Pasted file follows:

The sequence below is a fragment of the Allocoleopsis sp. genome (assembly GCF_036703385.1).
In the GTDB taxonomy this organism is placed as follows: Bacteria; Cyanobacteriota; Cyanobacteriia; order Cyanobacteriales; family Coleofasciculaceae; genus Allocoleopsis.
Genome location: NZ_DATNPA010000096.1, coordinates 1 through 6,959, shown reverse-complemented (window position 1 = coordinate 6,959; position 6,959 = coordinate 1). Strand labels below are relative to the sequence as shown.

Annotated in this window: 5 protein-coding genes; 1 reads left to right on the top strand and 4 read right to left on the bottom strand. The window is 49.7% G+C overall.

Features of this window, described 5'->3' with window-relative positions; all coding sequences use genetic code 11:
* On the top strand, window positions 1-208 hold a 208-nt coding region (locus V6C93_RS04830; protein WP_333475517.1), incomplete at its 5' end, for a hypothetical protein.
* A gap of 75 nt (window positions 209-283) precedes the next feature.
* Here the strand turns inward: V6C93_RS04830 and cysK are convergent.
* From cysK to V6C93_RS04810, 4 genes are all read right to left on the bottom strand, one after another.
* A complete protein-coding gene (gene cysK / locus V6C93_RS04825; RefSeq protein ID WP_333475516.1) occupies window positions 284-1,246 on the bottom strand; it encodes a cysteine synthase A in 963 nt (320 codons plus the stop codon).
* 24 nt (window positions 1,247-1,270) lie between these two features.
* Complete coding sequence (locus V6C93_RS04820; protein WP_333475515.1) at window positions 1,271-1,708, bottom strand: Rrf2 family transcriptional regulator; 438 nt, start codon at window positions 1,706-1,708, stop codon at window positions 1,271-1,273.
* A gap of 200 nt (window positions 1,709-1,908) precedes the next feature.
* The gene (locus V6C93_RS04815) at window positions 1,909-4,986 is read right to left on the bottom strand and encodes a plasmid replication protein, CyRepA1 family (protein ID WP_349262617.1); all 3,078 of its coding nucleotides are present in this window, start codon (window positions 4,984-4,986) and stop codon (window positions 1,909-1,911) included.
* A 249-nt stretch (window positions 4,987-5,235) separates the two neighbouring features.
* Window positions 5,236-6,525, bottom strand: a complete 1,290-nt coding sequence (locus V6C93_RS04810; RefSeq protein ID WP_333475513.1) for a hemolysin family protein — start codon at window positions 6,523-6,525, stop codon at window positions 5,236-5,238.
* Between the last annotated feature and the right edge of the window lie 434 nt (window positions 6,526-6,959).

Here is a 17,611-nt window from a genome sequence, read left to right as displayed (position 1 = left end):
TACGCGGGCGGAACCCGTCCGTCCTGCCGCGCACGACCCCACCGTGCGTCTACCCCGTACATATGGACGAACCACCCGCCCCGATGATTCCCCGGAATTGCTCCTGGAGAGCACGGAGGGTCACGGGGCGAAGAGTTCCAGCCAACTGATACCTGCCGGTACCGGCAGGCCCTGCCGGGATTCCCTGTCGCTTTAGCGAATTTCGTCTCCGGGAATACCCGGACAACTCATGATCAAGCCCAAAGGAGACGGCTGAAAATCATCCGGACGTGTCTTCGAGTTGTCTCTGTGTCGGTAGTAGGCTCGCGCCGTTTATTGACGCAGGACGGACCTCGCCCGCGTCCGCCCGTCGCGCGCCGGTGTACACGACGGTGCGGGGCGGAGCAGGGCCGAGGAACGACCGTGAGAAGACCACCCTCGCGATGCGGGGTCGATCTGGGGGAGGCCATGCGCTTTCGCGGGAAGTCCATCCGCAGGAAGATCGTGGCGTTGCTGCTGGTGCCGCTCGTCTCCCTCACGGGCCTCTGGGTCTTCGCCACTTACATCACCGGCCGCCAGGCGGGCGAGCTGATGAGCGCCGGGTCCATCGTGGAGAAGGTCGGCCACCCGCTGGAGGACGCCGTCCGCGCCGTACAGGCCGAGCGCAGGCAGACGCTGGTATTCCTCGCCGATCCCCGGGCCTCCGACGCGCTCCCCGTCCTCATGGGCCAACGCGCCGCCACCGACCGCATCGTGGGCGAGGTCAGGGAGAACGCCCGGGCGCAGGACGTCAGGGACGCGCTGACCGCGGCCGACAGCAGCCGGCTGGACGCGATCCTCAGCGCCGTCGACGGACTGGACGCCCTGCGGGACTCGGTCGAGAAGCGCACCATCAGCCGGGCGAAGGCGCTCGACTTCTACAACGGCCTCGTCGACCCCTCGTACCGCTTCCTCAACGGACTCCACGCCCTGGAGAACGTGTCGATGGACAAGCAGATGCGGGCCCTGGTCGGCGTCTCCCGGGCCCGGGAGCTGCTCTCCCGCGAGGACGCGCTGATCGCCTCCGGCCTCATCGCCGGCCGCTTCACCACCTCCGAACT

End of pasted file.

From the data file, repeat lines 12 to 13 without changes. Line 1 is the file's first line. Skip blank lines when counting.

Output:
* Complete coding sequence (locus V6C93_RS04820; protein WP_333475515.1) at window positions 1,271-1,708, bottom strand: Rrf2 family transcriptional regulator; 438 nt, start codon at window positions 1,706-1,708, stop codon at window positions 1,271-1,273.
* A gap of 200 nt (window positions 1,709-1,908) precedes the next feature.